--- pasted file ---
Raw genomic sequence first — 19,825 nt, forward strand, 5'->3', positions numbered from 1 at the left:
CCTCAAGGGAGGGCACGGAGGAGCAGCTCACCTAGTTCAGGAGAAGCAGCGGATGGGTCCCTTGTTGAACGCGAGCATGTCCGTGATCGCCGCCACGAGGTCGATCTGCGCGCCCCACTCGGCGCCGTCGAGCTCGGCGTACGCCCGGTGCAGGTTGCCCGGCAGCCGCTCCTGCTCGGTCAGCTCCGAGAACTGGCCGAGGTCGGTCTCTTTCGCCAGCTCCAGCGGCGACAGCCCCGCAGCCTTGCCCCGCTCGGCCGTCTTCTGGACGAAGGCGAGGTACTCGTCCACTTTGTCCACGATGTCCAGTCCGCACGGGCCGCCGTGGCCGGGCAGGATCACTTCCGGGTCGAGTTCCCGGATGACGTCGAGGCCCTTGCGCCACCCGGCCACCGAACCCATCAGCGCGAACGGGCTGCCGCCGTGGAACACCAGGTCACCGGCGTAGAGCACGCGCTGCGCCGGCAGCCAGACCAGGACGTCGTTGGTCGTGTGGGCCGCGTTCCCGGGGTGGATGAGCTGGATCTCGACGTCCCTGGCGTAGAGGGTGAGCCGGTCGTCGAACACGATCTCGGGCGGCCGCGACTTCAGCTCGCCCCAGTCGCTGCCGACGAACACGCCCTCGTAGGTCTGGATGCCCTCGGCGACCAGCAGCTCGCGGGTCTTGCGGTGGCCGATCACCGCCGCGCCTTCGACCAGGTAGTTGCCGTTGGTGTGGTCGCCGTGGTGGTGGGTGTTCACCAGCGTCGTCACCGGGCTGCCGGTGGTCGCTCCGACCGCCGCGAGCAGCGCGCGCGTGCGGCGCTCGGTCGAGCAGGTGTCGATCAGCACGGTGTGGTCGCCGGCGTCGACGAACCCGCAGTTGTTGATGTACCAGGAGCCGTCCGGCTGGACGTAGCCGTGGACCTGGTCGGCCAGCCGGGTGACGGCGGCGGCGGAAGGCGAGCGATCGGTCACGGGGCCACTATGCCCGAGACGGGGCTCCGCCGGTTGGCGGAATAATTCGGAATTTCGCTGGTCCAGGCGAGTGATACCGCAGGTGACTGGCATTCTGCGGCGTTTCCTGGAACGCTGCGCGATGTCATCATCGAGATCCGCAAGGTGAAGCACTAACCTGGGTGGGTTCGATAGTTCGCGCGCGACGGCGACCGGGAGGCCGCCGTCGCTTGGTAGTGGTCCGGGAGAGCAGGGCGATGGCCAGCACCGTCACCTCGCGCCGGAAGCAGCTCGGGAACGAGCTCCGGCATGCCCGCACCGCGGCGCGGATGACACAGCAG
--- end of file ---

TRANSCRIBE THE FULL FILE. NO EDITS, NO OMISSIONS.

Raw genomic sequence first — 19,825 nt, forward strand, 5'->3', positions numbered from 1 at the left:
CCTCAAGGGAGGGCACGGAGGAGCAGCTCACCTAGTTCAGGAGAAGCAGCGGATGGGTCCCTTGTTGAACGCGAGCATGTCCGTGATCGCCGCCACGAGGTCGATCTGCGCGCCCCACTCGGCGCCGTCGAGCTCGGCGTACGCCCGGTGCAGGTTGCCCGGCAGCCGCTCCTGCTCGGTCAGCTCCGAGAACTGGCCGAGGTCGGTCTCTTTCGCCAGCTCCAGCGGCGACAGCCCCGCAGCCTTGCCCCGCTCGGCCGTCTTCTGGACGAAGGCGAGGTACTCGTCCACTTTGTCCACGATGTCCAGTCCGCACGGGCCGCCGTGGCCGGGCAGGATCACTTCCGGGTCGAGTTCCCGGATGACGTCGAGGCCCTTGCGCCACCCGGCCACCGAACCCATCAGCGCGAACGGGCTGCCGCCGTGGAACACCAGGTCACCGGCGTAGAGCACGCGCTGCGCCGGCAGCCAGACCAGGACGTCGTTGGTCGTGTGGGCCGCGTTCCCGGGGTGGATGAGCTGGATCTCGACGTCCCTGGCGTAGAGGGTGAGCCGGTCGTCGAACACGATCTCGGGCGGCCGCGACTTCAGCTCGCCCCAGTCGCTGCCGACGAACACGCCCTCGTAGGTCTGGATGCCCTCGGCGACCAGCAGCTCGCGGGTCTTGCGGTGGCCGATCACCGCCGCGCCTTCGACCAGGTAGTTGCCGTTGGTGTGGTCGCCGTGGTGGTGGGTGTTCACCAGCGTCGTCACCGGGCTGCCGGTGGTCGCTCCGACCGCCGCGAGCAGCGCGCGCGTGCGGCGCTCGGTCGAGCAGGTGTCGATCAGCACGGTGTGGTCGCCGGCGTCGACGAACCCGCAGTTGTTGATGTACCAGGAGCCGTCCGGCTGGACGTAGCCGTGGACCTGGTCGGCCAGCCGGGTGACGGCGGCGGCGGAAGGCGAGCGATCGGTCACGGGGCCACTATGCCCGAGACGGGGCTCCGCCGGTTGGCGGAATAATTCGGAATTTCGCTGGTCCAGGCGAGTGATACCGCAGGTGACTGGCATTCTGCGGCGTTTCCTGGAACGCTGCGCGATGTCATCATCGAGATCCGCAAGGTGAAGCACTAACCTGGGTGGGTTCGATAGTTCGCGCGCGACGGCGACCGGGAGGCCGCCGTCGCTTGGTAGTGGTCCGGGAGAGCAGGGCGATGGCCAGCACCGTCACCTCGCGCCGGAAGCAGCTCGGGAACGAGCTCCGGCATGCCCGCACCGCGGCGCGGATGACACAGCAG